Investing in Airline Infrastructure Upgrades and Service Improvements
September 18, 2018
Work continues at Alaska Airlines facilities across the state as part of their $100 million investment in infrastructure projects. The airline’s 2020 Great Land Improvement Plan includes construction of a new $50 million maintenance hangar on track to be completed this fall, and upgrades to the 11 airport terminals the airlines owns and maintains. Alaska Airlines has called Alaska home for more than 86 years, and these improvements will allow the airlines to better serve the 19 communities they fly to, their business partners and the people of Alaska.
State-of-the-Art Maintenance Facility
R&M CONSULTANTS, INC. (R&M) is providing providing structural steel special inspections and materials testing associated with soils and concrete required by the Municipality of Anchorage (MOA), International Building Code (IBC) and other applicable structural codes for the new 100,000 SF maintenance hangar in Anchorage. The IBC special inspections for soils, reinforcing steel, cast-in place concrete, inspection of structural steel components and post-installed anchors all work together to ensure the structure is built according to project plans and specifications. This includes the 600,000-pound structural steel hangar door truss that had to be built on the ground and was successfully erected in one section.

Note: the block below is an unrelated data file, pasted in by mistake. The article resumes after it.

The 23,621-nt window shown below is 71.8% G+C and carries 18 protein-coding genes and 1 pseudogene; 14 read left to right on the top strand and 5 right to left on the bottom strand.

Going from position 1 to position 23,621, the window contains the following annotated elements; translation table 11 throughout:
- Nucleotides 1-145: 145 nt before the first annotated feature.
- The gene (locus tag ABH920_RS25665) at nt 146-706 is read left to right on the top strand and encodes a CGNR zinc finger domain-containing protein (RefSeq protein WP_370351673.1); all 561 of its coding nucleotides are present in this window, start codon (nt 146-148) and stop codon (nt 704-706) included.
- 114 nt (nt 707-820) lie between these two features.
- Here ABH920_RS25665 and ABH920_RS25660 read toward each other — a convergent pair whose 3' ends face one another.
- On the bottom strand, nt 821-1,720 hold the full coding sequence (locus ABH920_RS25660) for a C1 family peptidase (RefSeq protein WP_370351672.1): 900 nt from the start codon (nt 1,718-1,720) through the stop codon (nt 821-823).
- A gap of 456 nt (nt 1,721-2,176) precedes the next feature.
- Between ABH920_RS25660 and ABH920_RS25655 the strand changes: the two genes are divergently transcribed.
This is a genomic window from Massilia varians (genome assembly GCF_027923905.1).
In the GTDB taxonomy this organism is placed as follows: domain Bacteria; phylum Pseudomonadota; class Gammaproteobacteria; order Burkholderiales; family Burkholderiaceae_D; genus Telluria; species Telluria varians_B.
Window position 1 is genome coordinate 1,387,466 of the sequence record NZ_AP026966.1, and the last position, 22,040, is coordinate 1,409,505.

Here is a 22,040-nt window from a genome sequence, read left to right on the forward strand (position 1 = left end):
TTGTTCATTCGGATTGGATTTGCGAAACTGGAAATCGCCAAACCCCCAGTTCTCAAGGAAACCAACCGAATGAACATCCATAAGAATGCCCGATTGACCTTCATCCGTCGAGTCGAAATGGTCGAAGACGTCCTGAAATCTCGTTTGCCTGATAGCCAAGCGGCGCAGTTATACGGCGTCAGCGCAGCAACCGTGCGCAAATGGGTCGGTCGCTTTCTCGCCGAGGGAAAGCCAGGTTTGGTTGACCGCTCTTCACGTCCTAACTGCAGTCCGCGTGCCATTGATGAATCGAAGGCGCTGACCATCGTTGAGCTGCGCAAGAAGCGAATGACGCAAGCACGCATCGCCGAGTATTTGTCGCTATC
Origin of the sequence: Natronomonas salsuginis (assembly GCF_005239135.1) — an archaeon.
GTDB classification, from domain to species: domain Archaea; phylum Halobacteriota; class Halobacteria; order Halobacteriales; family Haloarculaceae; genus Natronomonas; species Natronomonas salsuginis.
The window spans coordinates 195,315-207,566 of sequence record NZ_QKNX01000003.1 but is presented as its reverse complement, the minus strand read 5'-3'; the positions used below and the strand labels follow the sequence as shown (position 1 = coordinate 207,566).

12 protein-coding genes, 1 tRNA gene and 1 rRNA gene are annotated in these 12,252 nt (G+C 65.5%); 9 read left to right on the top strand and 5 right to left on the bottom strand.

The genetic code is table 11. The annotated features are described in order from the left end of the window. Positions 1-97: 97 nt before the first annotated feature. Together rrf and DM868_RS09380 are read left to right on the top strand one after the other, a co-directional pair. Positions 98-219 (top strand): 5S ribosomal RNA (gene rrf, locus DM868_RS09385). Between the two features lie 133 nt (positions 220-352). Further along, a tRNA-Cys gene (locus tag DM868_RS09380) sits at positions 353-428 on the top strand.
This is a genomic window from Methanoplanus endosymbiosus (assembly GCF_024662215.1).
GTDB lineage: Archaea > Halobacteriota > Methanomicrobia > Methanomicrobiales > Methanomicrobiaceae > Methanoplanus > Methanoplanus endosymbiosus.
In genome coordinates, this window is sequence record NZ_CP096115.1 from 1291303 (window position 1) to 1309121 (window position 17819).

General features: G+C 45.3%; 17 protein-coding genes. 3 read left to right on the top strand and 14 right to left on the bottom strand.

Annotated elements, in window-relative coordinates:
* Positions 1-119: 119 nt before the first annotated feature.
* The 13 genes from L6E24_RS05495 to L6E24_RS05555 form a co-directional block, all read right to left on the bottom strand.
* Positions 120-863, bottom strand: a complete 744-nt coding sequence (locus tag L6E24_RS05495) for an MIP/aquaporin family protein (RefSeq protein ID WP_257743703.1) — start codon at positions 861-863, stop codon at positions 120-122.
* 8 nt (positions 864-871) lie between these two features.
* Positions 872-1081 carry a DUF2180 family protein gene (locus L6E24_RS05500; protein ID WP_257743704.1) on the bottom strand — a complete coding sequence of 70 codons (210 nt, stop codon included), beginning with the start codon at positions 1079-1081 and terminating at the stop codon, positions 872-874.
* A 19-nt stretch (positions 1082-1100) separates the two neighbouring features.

The new hangar, located on the east side of Ted Stevens Anchorage International Airport (ANC), will have the capability to hold two 737 Max 9 aircrafts, allowing maintenance to be performed in a controlled environment right here in Anchorage. “The ability to perform maintenance functions in-state enhances our operational effectiveness here in Alaska,” said Alaska Airlines Regional Vice President for Alaska, Marilyn Romano. “You’d much rather pull it into a hangar here, work on it overnight, so it can be ready to go first thing in the morning. Having a state-of-the-art maintenance facility based in Anchorage ensures Alaskans can count on us to provide safe, reliable service day-in and day-out.”
The R&M team also provided environmental services to support Kiewit, the project’s general contractor, during construction. Work included completion of an excavation monitoring plan and submission to Alaska Department of Environmental Conservation (ADEC), field screening, monitoring, daily reports and creation of a monitoring after-action report for submission to ADEC. R&M field staff performed the chemical data investigation to characterize the project site, monitored excavation during removal of unclassified materials beneath the new apron and utility installation, and monitored water quality. An unknown underground storage tank was also located, and the R&M team promptly addressed the situation in accordance with ADEC regulations.
Improving Customer Experiences at Remote Terminals